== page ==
Teen pregnancy rates continue to decline. And at least some of that dip, experts say, can be pinned to faith. According to research from the Centers for Disease Control and Prevention, the top reason teens say they haven't had sex yet is because it goes against their religion or morals. And teens who are involved with a religious community are typically less likely to get pregnant. Research also indicates that many adults are unaware of these positive teen pregnancy trends. Though teen pregnancy has gone down 42% in the last 20 years, half of adults believe that rates are actually increasing. [washingtonpost.com, 6/18/13 stats]
Sesame Street is introducing a new Muppet to its cast—Alex, whose father is in jail. "I just miss him so much," he confesses. "I usually don't want people to know about my dad." Alex was created, in part, because of the issue of parental incarceration. According to a recent Pew Charitable Trusts report, its effect on children is a growing, and often overlooked, problem. One out of every 28 children has a parent in prison. [today.com, 6/17/13 stats]
Miley Cyrus has been voted the worst female role model today, according to a poll commissioned by couponcodes4u.com, which asked nearly 2,500 parents which celebrities they didn't want their children to emulate. Sixty-eight percent of respondents said they hoped their kids didn't look up to Cyrus. She was followed by Lindsay Lohan, Kim Kardashian, Amanda Bynes and former Teen Mom cast member turned sex-tape star Farrah Abraham. On the guys' side, Chris Brown topped this unfortunate list, beating out (in order) Kanye West, Justin Bieber, Lil Wayne and Charlie Sheen. [nydailynews.com, 6/18/13]
"I think alcohol is way more dangerous than marijuana—people can be mad at me for saying that, but I don't care. I've seen a lot of people spiral down with alcohol, but I've never seen that happen with weed. As long as it isn't illegal, there are far more dangerous things. And it's legal in the state of California. So I'm happy to live in California, a place where you can be whoever you want to be."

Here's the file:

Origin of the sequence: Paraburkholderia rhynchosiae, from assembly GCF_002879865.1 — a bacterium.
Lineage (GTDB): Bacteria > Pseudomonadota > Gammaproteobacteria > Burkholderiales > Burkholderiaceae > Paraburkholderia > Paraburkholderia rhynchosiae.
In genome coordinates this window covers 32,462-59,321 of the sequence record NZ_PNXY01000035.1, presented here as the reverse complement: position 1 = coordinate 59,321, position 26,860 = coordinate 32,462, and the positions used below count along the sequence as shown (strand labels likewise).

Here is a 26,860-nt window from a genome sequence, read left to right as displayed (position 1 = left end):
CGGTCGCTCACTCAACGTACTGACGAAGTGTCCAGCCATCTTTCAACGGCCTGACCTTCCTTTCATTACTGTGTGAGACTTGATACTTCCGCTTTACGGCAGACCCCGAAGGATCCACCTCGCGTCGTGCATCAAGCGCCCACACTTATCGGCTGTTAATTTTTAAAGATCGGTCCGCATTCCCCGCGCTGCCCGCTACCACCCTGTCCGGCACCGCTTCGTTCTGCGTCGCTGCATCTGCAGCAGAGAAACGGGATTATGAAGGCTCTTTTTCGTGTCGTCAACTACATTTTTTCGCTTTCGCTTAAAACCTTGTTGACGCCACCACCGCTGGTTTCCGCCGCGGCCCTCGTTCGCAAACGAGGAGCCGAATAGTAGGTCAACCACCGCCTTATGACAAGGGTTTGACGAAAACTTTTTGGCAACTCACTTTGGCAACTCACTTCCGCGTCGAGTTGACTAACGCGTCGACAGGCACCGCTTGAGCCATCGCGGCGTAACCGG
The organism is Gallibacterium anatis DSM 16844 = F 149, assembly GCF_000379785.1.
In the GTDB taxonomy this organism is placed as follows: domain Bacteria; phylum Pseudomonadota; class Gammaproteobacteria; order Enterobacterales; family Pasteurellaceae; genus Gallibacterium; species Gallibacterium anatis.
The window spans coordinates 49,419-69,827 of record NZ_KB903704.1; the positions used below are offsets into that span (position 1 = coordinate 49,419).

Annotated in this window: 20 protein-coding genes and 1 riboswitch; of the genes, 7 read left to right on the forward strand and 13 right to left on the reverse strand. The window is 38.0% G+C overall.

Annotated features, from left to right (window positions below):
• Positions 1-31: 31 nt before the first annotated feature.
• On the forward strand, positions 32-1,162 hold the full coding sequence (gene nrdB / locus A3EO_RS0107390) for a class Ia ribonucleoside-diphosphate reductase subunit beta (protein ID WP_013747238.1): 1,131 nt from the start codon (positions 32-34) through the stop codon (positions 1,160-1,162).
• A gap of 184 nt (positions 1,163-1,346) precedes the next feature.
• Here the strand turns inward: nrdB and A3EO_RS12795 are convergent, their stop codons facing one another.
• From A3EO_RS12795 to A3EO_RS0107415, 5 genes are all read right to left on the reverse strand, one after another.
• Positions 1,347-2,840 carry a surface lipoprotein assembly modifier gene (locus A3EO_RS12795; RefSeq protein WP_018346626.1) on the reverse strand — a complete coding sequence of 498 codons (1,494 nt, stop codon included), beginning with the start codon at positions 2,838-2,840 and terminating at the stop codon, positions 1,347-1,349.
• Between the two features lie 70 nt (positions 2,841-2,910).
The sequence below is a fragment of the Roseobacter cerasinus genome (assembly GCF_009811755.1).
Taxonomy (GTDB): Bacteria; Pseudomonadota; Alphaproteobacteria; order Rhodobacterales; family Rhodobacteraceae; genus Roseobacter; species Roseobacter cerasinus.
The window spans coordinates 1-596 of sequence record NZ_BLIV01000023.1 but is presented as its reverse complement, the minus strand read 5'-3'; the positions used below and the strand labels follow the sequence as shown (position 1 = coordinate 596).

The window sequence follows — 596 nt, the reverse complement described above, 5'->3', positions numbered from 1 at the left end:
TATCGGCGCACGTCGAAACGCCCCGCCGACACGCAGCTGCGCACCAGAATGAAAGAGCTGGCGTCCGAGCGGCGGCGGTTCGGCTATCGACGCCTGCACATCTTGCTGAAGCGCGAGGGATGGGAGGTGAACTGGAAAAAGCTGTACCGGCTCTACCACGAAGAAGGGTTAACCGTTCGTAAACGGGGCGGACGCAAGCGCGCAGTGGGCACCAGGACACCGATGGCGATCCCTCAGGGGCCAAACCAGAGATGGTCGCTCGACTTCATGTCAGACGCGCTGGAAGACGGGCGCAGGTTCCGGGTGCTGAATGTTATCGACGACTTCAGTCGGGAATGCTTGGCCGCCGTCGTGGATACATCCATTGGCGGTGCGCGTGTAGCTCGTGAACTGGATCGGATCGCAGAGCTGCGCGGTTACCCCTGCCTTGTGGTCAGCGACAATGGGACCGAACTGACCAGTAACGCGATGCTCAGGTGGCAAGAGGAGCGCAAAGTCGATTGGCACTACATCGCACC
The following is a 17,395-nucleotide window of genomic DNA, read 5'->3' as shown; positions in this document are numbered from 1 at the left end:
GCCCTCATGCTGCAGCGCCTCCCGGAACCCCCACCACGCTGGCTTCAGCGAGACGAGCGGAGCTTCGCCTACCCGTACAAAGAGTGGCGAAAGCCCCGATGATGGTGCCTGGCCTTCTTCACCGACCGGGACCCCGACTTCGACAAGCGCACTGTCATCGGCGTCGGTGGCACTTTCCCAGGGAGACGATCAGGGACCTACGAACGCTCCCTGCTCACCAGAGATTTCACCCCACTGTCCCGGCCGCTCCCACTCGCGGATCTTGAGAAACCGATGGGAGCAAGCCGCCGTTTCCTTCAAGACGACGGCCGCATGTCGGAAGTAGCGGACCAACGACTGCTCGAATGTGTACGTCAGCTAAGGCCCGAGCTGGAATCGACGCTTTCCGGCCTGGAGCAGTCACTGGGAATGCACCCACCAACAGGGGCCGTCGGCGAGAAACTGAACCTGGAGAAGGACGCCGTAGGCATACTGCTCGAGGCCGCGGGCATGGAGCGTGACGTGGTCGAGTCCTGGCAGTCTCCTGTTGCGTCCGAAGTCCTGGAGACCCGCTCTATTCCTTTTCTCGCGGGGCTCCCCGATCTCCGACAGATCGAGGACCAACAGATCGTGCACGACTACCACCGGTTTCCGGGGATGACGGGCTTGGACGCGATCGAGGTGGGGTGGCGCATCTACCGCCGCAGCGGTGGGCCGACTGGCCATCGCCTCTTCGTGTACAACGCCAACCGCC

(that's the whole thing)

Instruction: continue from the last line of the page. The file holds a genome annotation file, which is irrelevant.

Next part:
—20-year-old Miley Cyrus. Elsewhere in her interview with Rolling Stone, Miley sought to dispel the notion that she's endorsing the drug Ecstasy in her latest hit, "We Can't Stop." Most reviewers (including Plugged In) have heard the lyrics "So la da di da di, we like to party/Dancing with Molly" as a wink at the drug MDMA, which also goes by the street names of Ecstasy and Molly. But Miley says she's just saying her own name, not name-dropping the infamous dance drug. "I have an accent! So when I say 'Miley,' it must sound like 'Molly,'" she said. "You're not allowed to say 'Molly' on the radio, so it obviously says 'Miley.' I knew people were gonna wonder what I'm saying in that song." [rollingstone.com, 6/18/13]
"The kid's young, he's got some money, he's got the world in his hands, it's just kind of sad to see him go down this trajectory. It's going to be a very long ride down. We all know the story. I kind of feel for the kid, to be honest with you."
—Kid Rock, talking about Justin Bieber on Howard Stern's SiriusXM satellite radio show, following more allegations of Bieber driving recklessly and behaving erratically [usatoday.com, 6/20/13]
The American Parkinson Disease Association has criticized rapper Kanye West for a lyric in his song "On Sight" in which he makes a mocking reference to the disease: "Soon as I pull up and park the Benz/We get this b‑‑ch shaking like Parkinson's." The group described the controversial lyric as "distasteful and the product of obvious ignorance." [huffingtonpost.com, 6/19/13]
The video for Robin Thicke's No. 1 hit "Blurred Lines" has been banned from YouTube for featuring three topless models. Now the lyrics to the song are stirring up criticism as well among some who interpret them as promoting rape. "Has anyone heard Robin Thicke's new rape song?" asks Feminist in L.A. blogger Lisa Huyne. "Basically, the majority of the song (creepily named 'Blurred Lines') has the R&B singer murmuring 'I know you want it' over and over into a girl's ear. Call me a cynic, but that phrase does not exactly encompass the notion of consent in sexual activity. … Seriously, this song is disgusting—though admittedly very catchy." Canadian model Amy Davison took Thicke to task as well on YouTube, saying, "The women are clearly being used as objects to reinforce the status of the men in the video. The men have all the control and status because they are not vulnerable—they are completely covered. Whereas the women have no status and are totally open to be exploited, ogled and used."